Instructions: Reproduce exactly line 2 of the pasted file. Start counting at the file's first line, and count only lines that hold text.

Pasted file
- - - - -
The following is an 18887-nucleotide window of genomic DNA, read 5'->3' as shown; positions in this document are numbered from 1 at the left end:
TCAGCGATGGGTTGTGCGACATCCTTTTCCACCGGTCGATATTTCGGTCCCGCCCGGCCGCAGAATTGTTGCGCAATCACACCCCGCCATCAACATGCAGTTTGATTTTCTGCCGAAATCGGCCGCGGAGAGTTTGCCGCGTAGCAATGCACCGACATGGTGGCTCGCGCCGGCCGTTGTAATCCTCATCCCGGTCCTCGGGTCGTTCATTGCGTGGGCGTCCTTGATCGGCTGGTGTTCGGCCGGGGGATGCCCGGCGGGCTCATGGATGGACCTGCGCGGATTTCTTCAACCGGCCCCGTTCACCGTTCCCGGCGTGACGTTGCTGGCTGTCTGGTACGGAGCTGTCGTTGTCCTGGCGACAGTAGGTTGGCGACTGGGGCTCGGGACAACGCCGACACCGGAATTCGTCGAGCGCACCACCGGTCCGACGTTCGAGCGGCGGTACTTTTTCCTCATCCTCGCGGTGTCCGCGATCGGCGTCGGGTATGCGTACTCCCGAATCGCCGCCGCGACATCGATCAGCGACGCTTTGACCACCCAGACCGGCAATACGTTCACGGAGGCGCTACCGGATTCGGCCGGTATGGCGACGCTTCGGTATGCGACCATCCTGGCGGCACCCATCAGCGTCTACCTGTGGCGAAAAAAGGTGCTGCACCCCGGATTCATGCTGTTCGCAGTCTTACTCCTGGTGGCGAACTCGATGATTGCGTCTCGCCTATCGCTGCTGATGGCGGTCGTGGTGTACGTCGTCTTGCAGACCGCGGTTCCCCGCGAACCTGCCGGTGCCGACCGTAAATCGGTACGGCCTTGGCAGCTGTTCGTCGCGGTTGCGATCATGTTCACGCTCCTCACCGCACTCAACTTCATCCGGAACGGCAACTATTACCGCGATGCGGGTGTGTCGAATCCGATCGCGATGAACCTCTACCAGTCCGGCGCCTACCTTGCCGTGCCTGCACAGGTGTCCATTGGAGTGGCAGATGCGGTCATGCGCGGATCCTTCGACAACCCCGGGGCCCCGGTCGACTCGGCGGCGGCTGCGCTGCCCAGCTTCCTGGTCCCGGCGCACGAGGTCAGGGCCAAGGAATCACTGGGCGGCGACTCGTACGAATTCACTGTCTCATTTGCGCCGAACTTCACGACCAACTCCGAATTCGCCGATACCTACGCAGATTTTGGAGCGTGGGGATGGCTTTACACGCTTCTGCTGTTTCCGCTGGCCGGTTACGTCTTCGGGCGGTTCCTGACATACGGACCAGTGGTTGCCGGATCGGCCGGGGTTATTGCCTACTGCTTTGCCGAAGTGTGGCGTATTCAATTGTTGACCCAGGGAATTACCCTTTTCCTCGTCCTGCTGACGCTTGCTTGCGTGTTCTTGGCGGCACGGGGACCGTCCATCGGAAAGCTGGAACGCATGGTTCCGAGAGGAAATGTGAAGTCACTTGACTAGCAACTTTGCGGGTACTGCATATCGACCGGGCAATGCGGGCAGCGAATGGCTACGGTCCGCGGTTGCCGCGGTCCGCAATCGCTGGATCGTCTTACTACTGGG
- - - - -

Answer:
TCAGCGATGGGTTGTGCGACATCCTTTTCCACCGGTCGATATTTCGGTCCCGCCCGGCCGCAGAATTGTTGCGCAATCACACCCCGCCATCAACATGCAGTTTGATTTTCTGCCGAAATCGGCCGCGGAGAGTTTGCCGCGTAGCAATGCACCGACATGGTGGCTCGCGCCGGCCGTTGTAATCCTCATCCCGGTCCTCGGGTCGTTCATTGCGTGGGCGTCCTTGATCGGCTGGTGTTCGGCCGGGGGATGCCCGGCGGGCTCATGGATGGACCTGCGCGGATTTCTTCAACCGGCCCCGTTCACCGTTCCCGGCGTGACGTTGCTGGCTGTCTGGTACGGAGCTGTCGTTGTCCTGGCGACAGTAGGTTGGCGACTGGGGCTCGGGACAACGCCGACACCGGAATTCGTCGAGCGCACCACCGGTCCGACGTTCGAGCGGCGGTACTTTTTCCTCATCCTCGCGGTGTCCGCGATCGGCGTCGGGTATGCGTACTCCCGAATCGCCGCCGCGACATCGATCAGCGACGCTTTGACCACCCAGACCGGCAATACGTTCACGGAGGCGCTACCGGATTCGGCCGGTATGGCGACGCTTCGGTATGCGACCATCCTGGCGGCACCCATCAGCGTCTACCTGTGGCGAAAAAAGGTGCTGCACCCCGGATTCATGCTGTTCGCAGTCTTACTCCTGGTGGCGAACTCGATGATTGCGTCTCGCCTATCGCTGCTGATGGCGGTCGTGGTGTACGTCGTCTTGCAGACCGCGGTTCCCCGCGAACCTGCCGGTGCCGACCGTAAATCGGTACGGCCTTGGCAGCTGTTCGTCGCGGTTGCGATCATGTTCACGCTCCTCACCGCACTCAACTTCATCCGGAACGGCAACTATTACCGCGATGCGGGTGTGTCGAATCCGATCGCGATGAACCTCTACCAGTCCGGCGCCTACCTTGCCGTGCCTGCACAGGTGTCCATTGGAGTGGCAGATGCGGTCATGCGCGGATCCTTCGACAACCCCGGGGCCCCGGTCGACTCGGCGGCGGCTGCGCTGCCCAGCTTCCTGGTCCCGGCGCACGAGGTCAGGGCCAAGGAATCACTGGGCGGCGACTCGTACGAATTCACTGTCTCATTTGCGCCGAACTTCACGACCAACTCCGAATTCGCCGATACCTACGCAGATTTTGGAGCGTGGGGATGGCTTTACACGCTTCTGCTGTTTCCGCTGGCCGGTTACGTCTTCGGGCGGTTCCTGACATACGGACCAGTGGTTGCCGGATCGGCCGGGGTTATTGCCTACTGCTTTGCCGAAGTGTGGCGTATTCAATTGTTGACCCAGGGAATTACCCTTTTCCTCGTCCTGCTGACGCTTGCTTGCGTGTTCTTGGCGGCACGGGGACCGTCCATCGGAAAGCTGGAACGCATGGTTCCGAGAGGAAATGTGAAGTCACTTGACTAGCAACTTTGCGGGTACTGCATATCGACCGGGCAATGCGGGCAGCGAATGGCTACGGTCCGCGGTTGCCGCGGTCCGCAATCGCTGGATCGTCTTACTACTGGG